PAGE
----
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Moving plants generally

wakeshinewakeshine Posts: 967

Have planted things in the wrong places...lots of things are growing at rapid rates and I've realised I need to move several plants including two roses, two oriental poppies, lupins, big cowslips etc!

Even plants in the pots are growing rapidly - many of these need to go in the ground if I can find space.

When is the best time to do this? now or when things have died back? The biggest issue are the oriental poppies which have collapsed in a big mess even though there are unopended buds. They are flowering on the floor. They also need dividing. Do I need to dig them out completely to do this?

Thanks in advance.

Last edited: 04 June 2017 08:19:29

Posts

  • Mary370Mary370 Limerick, Ireland Posts: 2,003

    Be careful moving plants while in bloom, I recently moved a very overgrown, woody, flowering perennial wallflower 'Constant Cheer', it died, but luckily I took 6 cuttings which have rooted.

    The plant in pots should be ok, be sure to dig a much bigger hole to receive them, so there is less disturbance to the root ball, which may need teasing out if it is very tight.

    If the lupins are only a year or two old, you will get away with moving them, just take as much earth as managealbe with them when replanting, I transplanted 2 flowering 2 year old lupins last week, they are doing fine, but I did remove all the flower stems from them, even the tiny baby ones. I may be lucky to get a second flush later in the year, as with the older lupins.

    Last edited: 04 June 2017 09:25:14

  • raisingirlraisingirl East Devon, on the Edge of Exmoor.Posts: 5,545

    Water them well before, cut flowers off and trim back leggy growth when you replant, water them well after. Most things can be moved and at almost any time if you get enough soil out to avoid disturbing roots (which is why plants in pots are generally easier). If you take your time and are careful, it is possible. BUT it is better to move plants when they are not flowering, if you can.

    To divide the poppies yes you need to lift them completely out of the ground so you can see the whole root ball and chose where to split them so you get root and shoot in every section. It's probably late to do this now so maybe better to attempt damage limitation for this year (keep taking the flowers off and give them a feed, let them rest for this season and accept no flowers this one year in the hope of more and better flowers next year) and divide them next spring. You can take root cuttings in the late summer if you want some insurance - there's lots of info on the RHS site how to do that image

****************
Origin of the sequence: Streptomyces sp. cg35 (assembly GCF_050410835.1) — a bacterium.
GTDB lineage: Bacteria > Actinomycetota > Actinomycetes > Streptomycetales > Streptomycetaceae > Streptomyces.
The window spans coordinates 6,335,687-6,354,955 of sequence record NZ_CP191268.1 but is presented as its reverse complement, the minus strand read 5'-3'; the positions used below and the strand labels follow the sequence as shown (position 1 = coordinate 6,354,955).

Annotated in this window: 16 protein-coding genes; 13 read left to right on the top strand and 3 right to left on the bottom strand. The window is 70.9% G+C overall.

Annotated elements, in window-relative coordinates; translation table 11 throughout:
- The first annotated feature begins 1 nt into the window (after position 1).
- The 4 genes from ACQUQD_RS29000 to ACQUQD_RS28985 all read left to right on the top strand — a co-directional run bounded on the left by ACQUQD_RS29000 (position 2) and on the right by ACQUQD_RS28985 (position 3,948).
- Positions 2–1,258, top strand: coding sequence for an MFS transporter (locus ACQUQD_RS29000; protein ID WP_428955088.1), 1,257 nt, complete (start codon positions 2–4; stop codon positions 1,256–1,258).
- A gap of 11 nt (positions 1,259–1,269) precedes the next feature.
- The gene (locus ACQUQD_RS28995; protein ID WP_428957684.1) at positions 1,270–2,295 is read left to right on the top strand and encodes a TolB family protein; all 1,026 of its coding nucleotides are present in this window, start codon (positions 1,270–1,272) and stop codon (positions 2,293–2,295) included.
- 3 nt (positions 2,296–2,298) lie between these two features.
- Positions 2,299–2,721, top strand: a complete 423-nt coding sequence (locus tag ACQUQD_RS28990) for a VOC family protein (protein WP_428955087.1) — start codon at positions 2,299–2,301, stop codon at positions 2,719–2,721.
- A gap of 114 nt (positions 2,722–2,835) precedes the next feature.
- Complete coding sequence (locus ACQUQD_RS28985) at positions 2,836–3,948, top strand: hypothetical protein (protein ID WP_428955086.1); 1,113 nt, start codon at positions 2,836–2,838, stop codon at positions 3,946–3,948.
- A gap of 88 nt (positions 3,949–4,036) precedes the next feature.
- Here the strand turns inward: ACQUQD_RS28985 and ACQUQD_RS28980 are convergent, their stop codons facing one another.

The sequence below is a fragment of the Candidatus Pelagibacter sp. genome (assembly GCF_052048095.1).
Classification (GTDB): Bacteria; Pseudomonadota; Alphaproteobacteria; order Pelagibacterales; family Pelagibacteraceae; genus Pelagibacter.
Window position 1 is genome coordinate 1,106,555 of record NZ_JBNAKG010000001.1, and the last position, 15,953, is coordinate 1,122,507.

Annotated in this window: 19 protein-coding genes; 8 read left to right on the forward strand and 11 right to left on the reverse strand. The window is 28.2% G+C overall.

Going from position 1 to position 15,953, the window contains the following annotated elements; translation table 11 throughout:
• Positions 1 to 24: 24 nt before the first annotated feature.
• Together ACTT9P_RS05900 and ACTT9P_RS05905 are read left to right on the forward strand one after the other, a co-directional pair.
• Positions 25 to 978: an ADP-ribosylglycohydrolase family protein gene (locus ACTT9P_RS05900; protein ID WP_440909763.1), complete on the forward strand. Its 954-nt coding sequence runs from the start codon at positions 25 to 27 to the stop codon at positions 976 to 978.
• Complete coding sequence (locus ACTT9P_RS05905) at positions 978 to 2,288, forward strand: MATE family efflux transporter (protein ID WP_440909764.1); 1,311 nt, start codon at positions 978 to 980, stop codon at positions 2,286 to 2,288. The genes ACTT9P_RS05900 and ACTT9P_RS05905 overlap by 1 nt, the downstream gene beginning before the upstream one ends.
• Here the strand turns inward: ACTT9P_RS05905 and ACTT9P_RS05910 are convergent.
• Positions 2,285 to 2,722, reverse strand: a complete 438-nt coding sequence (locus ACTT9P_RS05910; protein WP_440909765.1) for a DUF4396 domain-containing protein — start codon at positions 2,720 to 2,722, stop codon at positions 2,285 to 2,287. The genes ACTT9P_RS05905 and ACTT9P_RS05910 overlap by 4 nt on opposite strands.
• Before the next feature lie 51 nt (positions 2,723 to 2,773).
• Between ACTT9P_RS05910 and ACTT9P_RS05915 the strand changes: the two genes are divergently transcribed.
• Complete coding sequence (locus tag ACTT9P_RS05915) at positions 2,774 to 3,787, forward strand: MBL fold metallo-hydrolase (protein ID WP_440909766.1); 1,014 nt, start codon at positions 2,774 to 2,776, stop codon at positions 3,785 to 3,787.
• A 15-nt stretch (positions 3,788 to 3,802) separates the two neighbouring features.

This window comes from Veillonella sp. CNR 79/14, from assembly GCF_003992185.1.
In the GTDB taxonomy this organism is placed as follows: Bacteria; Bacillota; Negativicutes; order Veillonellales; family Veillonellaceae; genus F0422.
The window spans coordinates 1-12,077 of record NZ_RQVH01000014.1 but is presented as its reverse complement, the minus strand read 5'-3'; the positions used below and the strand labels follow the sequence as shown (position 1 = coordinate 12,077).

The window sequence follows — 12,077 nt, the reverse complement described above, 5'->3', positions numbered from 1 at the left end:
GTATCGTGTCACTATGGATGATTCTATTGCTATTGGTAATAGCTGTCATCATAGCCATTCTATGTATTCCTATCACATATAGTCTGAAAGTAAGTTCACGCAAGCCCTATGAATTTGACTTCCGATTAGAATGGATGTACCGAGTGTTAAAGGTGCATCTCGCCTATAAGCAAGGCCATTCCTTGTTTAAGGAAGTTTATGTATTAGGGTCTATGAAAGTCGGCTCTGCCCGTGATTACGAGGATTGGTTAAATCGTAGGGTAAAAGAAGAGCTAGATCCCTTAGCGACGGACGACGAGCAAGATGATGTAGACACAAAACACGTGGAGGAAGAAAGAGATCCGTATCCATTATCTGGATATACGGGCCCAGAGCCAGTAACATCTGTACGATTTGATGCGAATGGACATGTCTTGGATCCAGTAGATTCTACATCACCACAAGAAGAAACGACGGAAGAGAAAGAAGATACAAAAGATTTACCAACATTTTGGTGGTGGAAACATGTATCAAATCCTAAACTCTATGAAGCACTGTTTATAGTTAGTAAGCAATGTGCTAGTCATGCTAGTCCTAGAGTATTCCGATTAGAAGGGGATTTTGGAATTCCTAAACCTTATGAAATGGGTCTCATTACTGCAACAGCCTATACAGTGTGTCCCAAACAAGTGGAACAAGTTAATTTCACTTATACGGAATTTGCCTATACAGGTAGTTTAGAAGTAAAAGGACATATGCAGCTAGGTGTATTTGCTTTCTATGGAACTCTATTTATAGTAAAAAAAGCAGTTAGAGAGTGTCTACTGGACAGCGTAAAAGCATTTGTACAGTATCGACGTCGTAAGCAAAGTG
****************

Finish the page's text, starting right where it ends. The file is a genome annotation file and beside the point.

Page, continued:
“Light thinks it travels faster than anything but it is wrong. No matter how fast light travels, it finds the darkness has always got there first” 
  • wakeshinewakeshine Posts: 967

    Thank you both so much for these detailed instructions

  • hogweedhogweed Central ScotlandPosts: 4,037

    Your oriental poppies need staking. Or should I say, needed staking. That's why they have collapsed. You may be able to lift them up carefully and put stakes in. My orange poppies don't need staking but others like Patty's Plum do. 

    The best time to move plants is at the end of the season when they have finished flowering or whichever comes first. If you do move them outwith autumn and spring, make sure they are well watered for all the summer months and remove any flower buds. You want them to grow more roots rather than waste the available energy on flowers. 

    'Optimism is the faith that leads to achievement' - Helen Keller
  • wakeshinewakeshine Posts: 967

    You know what happened hogweed - the oriental poppy is very established and we had actually put bricks underneath to hold it up. At that point it was fine - pretty upright. Then I one day took the bricks out and the whole thing became a mess. I shouldn't have done that. We tried to put the bricks back underneath and also tried a semi-circular plant support, but it didn't work. I'll wait til end of the season now. Thanks for the good advice.

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